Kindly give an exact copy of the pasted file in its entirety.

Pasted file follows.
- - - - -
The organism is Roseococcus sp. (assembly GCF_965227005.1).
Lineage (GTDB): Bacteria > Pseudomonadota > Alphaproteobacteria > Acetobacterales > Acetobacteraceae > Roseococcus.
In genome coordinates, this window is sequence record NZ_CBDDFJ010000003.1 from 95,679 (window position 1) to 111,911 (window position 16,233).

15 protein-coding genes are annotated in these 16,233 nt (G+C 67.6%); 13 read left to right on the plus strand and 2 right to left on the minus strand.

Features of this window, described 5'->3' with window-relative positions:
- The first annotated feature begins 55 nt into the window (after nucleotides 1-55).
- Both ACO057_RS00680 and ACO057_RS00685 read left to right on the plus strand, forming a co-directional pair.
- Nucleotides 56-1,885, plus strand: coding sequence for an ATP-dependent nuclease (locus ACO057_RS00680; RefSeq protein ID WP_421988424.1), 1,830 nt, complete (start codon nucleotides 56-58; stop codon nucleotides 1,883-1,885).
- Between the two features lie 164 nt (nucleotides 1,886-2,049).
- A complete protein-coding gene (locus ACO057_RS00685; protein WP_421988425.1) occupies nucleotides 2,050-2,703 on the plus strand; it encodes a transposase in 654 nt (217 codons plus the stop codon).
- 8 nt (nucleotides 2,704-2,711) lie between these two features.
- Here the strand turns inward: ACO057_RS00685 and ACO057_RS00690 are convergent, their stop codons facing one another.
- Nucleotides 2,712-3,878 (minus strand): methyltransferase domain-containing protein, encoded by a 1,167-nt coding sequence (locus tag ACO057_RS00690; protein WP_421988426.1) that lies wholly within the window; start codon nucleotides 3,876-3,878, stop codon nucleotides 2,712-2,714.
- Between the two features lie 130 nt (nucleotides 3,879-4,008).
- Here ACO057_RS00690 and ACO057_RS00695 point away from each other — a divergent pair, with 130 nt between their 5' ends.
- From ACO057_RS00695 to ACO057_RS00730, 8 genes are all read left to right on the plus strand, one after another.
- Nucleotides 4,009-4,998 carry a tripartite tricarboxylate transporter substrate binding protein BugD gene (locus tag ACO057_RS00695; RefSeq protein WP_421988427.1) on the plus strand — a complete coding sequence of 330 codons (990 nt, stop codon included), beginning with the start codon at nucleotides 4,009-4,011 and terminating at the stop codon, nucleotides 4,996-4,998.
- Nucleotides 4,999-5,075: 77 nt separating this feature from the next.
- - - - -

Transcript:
The organism is Roseococcus sp. (assembly GCF_965227005.1).
Lineage (GTDB): Bacteria > Pseudomonadota > Alphaproteobacteria > Acetobacterales > Acetobacteraceae > Roseococcus.
In genome coordinates, this window is sequence record NZ_CBDDFJ010000003.1 from 95,679 (window position 1) to 111,911 (window position 16,233).

15 protein-coding genes are annotated in these 16,233 nt (G+C 67.6%); 13 read left to right on the plus strand and 2 right to left on the minus strand.

Features of this window, described 5'->3' with window-relative positions:
- The first annotated feature begins 55 nt into the window (after nucleotides 1-55).
- Both ACO057_RS00680 and ACO057_RS00685 read left to right on the plus strand, forming a co-directional pair.
- Nucleotides 56-1,885, plus strand: coding sequence for an ATP-dependent nuclease (locus ACO057_RS00680; RefSeq protein ID WP_421988424.1), 1,830 nt, complete (start codon nucleotides 56-58; stop codon nucleotides 1,883-1,885).
- Between the two features lie 164 nt (nucleotides 1,886-2,049).
- A complete protein-coding gene (locus ACO057_RS00685; protein WP_421988425.1) occupies nucleotides 2,050-2,703 on the plus strand; it encodes a transposase in 654 nt (217 codons plus the stop codon).
- 8 nt (nucleotides 2,704-2,711) lie between these two features.
- Here the strand turns inward: ACO057_RS00685 and ACO057_RS00690 are convergent, their stop codons facing one another.
- Nucleotides 2,712-3,878 (minus strand): methyltransferase domain-containing protein, encoded by a 1,167-nt coding sequence (locus tag ACO057_RS00690; protein WP_421988426.1) that lies wholly within the window; start codon nucleotides 3,876-3,878, stop codon nucleotides 2,712-2,714.
- Between the two features lie 130 nt (nucleotides 3,879-4,008).
- Here ACO057_RS00690 and ACO057_RS00695 point away from each other — a divergent pair, with 130 nt between their 5' ends.
- From ACO057_RS00695 to ACO057_RS00730, 8 genes are all read left to right on the plus strand, one after another.
- Nucleotides 4,009-4,998 carry a tripartite tricarboxylate transporter substrate binding protein BugD gene (locus tag ACO057_RS00695; RefSeq protein WP_421988427.1) on the plus strand — a complete coding sequence of 330 codons (990 nt, stop codon included), beginning with the start codon at nucleotides 4,009-4,011 and terminating at the stop codon, nucleotides 4,996-4,998.
- Nucleotides 4,999-5,075: 77 nt separating this feature from the next.